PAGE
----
Lessons in debt: Work on all fronts can defuse the college loan crisis
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A tsunami of student-loan debt threatens the belief that education is key to achieving the American dream. How to make college accessible without burying graduates in debt is a complex problem. No single solution will fix it.
The New York Times recently highlighted the student-debt dilemma at Ohio Northern University, a small, Methodist-affiliated private university where students graduate with an average debt of $48,886. But the problem is national. Student-loan debt passed $1 trillion this year -- more than U.S. consumers' credit-card debt.
Twenty years ago, most students did not borrow to get a bachelor's degree. Today, more than two-thirds of graduates get a loan-repayment book with their diploma. On average, new graduates owe $23,000. But 10 percent have more than $54,000 in loans, and 3 percent owe more than $100,000.
And less is being paid off. Five years ago, 45 percent of college loans were in repayment. Today it's 38 percent. The rest is in deferment, forbearance or default.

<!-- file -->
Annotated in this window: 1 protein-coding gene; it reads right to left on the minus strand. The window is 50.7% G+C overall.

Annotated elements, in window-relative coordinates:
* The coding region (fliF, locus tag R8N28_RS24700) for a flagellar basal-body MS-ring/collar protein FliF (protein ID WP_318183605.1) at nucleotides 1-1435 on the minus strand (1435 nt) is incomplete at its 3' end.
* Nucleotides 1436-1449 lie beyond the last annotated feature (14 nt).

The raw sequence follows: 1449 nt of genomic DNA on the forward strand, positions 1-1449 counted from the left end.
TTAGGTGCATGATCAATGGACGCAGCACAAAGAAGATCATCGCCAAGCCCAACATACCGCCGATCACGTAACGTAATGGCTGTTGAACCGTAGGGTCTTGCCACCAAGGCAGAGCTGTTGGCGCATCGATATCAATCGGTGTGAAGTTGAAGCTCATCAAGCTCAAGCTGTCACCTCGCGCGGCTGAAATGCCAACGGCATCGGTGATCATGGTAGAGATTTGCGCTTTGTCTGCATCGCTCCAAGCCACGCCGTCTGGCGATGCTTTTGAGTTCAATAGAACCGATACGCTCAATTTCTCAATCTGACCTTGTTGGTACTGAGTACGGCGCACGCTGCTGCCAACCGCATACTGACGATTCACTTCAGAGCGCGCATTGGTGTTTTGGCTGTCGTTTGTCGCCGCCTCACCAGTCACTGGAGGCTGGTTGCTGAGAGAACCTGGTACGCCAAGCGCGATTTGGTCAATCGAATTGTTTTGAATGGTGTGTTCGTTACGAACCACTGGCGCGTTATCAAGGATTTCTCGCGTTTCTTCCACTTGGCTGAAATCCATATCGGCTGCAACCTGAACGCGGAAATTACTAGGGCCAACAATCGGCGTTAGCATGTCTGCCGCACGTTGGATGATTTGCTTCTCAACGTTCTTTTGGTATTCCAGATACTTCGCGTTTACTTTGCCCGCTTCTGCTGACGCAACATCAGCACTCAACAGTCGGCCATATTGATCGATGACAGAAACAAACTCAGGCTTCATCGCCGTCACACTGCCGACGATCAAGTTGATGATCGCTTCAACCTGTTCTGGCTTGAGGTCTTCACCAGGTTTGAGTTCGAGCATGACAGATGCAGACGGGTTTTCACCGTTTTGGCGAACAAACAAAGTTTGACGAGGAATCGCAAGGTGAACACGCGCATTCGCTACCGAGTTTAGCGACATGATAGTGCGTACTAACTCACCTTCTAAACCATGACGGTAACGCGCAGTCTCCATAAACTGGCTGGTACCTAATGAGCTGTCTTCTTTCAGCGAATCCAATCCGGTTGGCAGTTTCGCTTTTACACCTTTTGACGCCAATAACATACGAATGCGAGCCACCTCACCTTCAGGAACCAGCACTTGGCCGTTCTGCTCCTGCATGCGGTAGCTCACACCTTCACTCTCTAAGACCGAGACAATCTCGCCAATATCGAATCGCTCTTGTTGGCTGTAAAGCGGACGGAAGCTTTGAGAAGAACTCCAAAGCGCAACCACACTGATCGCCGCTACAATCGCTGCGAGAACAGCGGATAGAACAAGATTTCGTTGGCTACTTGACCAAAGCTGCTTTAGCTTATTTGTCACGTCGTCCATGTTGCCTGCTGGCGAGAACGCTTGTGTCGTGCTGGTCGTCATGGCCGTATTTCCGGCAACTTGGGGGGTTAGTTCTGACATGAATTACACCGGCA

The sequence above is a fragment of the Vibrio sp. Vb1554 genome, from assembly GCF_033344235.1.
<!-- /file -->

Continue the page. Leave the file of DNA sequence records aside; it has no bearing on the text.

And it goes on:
Too often, college marketers underplay debt and overplay career opportunities to fill classrooms. This is especially true of for-profit colleges, which enroll 11 percent of U.S. undergraduates but get about 25 percent of federal loans and grants.
Pennsylvania ranked 39th among states in 2010 in spending per student on higher education. That amount, $5,159, had fallen by 14 percent in the previous five years.
Too often, parents don't save enough for college; even when they do, costs in recent years have risen faster than incomes or inflation. Too often, students fail to monitor their debt responsibly; enticed by the advantages of a college degree, they seek federal loans at low interest rates without asking how much they will owe.
Other contributing factors include bloated university administrations and overspending on amenities such as luxurious dormitories, food services and recreation facilities. Parents, students and states can help, but it is up to colleges and universities to raise revenue, cut costs or both.
The college-as-big-business model isn't working. Public universities can do their bit to alleviate future student debt by focusing on their original mission: to educate the state's young people, prepare them for careers in the modern world and equip them to be effective citizens.
First Published July 2, 2012 12:00 am